Test Under the Right Conditions
Before using a new technology tool, every organization should lay out a testing plan. This may seem like an obvious first step, but not testing, or testing under the wrong conditions, can have a negative impact on the effectiveness of the tool. When that tool is part of a safety and communication plan, testing and ensuring its effectiveness become all the more important.
Emergency notification systems have many moving parts that need to be in sync. Since these solutions can connect to multiple devices, it’s important that messages get sent to the right places, at the right volume, and in the right format. That may require a little trial and error to get everything running the way an organization wants it. In this blog post, we outline the steps every organization should take to effectively test their emergency notification system.
Document A Testing Plan
When developing a test plan, it’s important to document the testing process. Emergency notification systems leverage different message formats and devices to reach as many people as possible. Knowing what situations need to be tested for, what devices need to be included in the test, and who will take part in the test are all factors that need to be determined before testing begins.
Each scenario an organization is trying to prepare for may require a different testing method. Conducting a hyper-localized test rarely gives organizations the insights they need about what is and isn’t working with their system. Keep a record of who the testing team is, what situations they test for, and the devices included in the test. Develop guidelines for what language test messages should include and the best times for conducting tests. This may be before or after normal business hours, or, for a school, it may be best to test during summer or holiday breaks.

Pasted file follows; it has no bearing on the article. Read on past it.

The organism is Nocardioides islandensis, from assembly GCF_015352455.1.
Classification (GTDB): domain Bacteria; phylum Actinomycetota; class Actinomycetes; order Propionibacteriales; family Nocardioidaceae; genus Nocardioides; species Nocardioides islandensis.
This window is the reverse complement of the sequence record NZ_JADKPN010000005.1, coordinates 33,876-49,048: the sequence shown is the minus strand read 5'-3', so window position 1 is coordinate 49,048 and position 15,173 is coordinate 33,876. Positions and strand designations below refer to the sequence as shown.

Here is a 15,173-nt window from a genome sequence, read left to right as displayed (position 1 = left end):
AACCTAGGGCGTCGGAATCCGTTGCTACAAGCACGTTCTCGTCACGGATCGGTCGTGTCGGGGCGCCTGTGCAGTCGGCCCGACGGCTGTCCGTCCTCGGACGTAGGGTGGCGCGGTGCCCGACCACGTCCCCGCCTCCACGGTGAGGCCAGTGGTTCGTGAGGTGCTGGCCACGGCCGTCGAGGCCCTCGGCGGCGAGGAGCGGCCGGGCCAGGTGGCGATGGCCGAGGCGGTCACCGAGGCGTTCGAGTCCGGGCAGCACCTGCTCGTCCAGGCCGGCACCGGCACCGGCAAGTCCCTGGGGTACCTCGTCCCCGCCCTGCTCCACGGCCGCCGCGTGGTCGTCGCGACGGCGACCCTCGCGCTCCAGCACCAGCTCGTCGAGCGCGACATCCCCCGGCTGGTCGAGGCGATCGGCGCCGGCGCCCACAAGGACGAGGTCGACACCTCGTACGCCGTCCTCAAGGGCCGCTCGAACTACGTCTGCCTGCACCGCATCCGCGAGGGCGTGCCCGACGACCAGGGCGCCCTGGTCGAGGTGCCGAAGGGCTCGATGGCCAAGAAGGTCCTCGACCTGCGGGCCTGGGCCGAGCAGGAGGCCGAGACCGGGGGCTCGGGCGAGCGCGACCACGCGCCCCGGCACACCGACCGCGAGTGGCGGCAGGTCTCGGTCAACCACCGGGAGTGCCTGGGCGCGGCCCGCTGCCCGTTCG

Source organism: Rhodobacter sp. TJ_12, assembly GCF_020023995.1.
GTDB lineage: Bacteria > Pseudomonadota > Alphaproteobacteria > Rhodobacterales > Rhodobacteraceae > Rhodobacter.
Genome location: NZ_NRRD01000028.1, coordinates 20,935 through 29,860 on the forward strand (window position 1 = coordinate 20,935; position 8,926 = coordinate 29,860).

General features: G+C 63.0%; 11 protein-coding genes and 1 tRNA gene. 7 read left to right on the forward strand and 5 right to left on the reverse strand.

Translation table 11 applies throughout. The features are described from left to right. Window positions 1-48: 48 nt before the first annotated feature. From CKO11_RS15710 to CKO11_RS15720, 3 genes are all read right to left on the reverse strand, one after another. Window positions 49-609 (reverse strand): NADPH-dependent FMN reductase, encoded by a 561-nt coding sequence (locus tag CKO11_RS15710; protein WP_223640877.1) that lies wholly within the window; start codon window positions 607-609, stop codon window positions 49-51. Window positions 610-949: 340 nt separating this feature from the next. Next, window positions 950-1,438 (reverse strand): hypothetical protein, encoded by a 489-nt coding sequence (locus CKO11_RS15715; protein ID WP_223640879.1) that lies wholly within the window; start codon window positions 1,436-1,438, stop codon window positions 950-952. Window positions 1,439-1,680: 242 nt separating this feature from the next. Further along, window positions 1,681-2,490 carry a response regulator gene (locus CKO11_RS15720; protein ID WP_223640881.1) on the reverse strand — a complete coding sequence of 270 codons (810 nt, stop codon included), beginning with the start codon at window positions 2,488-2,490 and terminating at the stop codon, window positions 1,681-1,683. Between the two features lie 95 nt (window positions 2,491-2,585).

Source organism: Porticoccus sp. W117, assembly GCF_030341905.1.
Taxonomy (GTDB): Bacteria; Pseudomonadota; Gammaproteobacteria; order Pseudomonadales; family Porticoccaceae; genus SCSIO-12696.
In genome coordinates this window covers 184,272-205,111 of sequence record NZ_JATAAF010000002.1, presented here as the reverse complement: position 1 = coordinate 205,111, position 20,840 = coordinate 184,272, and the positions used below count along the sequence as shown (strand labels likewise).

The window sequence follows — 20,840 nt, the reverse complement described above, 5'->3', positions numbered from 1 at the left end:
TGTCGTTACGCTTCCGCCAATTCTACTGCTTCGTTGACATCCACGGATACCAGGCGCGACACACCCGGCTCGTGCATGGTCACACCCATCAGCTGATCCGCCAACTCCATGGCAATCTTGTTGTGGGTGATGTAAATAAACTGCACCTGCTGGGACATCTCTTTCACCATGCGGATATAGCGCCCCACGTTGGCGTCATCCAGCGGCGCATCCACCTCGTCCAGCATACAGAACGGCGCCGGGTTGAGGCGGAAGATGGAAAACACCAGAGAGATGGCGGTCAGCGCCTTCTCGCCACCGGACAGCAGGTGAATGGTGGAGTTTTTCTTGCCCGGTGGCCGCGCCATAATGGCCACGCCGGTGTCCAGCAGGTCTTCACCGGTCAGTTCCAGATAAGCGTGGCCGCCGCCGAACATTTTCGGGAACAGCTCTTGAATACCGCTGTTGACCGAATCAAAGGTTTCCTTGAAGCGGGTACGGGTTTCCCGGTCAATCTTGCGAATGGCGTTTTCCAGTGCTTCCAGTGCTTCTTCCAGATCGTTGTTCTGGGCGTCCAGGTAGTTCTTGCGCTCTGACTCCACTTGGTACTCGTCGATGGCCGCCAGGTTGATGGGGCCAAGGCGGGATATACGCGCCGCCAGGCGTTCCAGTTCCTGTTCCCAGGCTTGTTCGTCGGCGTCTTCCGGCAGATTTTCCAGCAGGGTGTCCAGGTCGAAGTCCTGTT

Test Every Channel and Format
For many organizations, leveraging phones may be the primary method for sending emergency notifications. Ideally, an organization uses every communication channel available to maximize the speed and reach an emergency message goes out. Testing should follow the same principle. Just because a message tests successfully to a desk or mobile phone, doesn’t mean it will reach every device an organization wants. By that same token, just because a message is sent successfully as a phone call, doesn’t mean other formats will also work as intended.
Testing every message channel and format helps ensure that information is communicated clearly and reaches every person and device an organization wishes to reach.
Make Testing Clear
When testing an emergency notification, the most important thing an organization can do is make it clear that testing is taking place. As mentioned above, this means finding a testing time when the building is relatively clear of people. Some systems may come with preloaded audio and text messages, so it’s important for the testing team to review these ahead of time to ensure that what they are communicating will not be misinterpreted or cause unwanted stress among the people receiving the message. Test messages should never include language that could scare or frighten people. A best practice is to create a simple message that states “This is a test.”
For live drills, you may want to use language that would be communicated if that situation took place, but it is still a good idea to preface those messages with language that makes it clear a test is taking place.
Regular Testing Ensures Effectiveness
Once initial testing is completed, and the emergency notification system is running the way it is intended, it’s important to develop a regular testing schedule. New systems may need to be integrated, and people may need to be added to recipient lists. Conducting regular tests helps ensure the effectiveness of the system, and that messages are reaching the right people and devices.
One simple way to do this is by scheduling messages for daily functions, like shift changes or school bells. This is a safe way to test an emergency notification system without calling it out as a test, or needing to worry about people misinterpreting the message.
Learn more about scheduling messages on our Bell Systems page.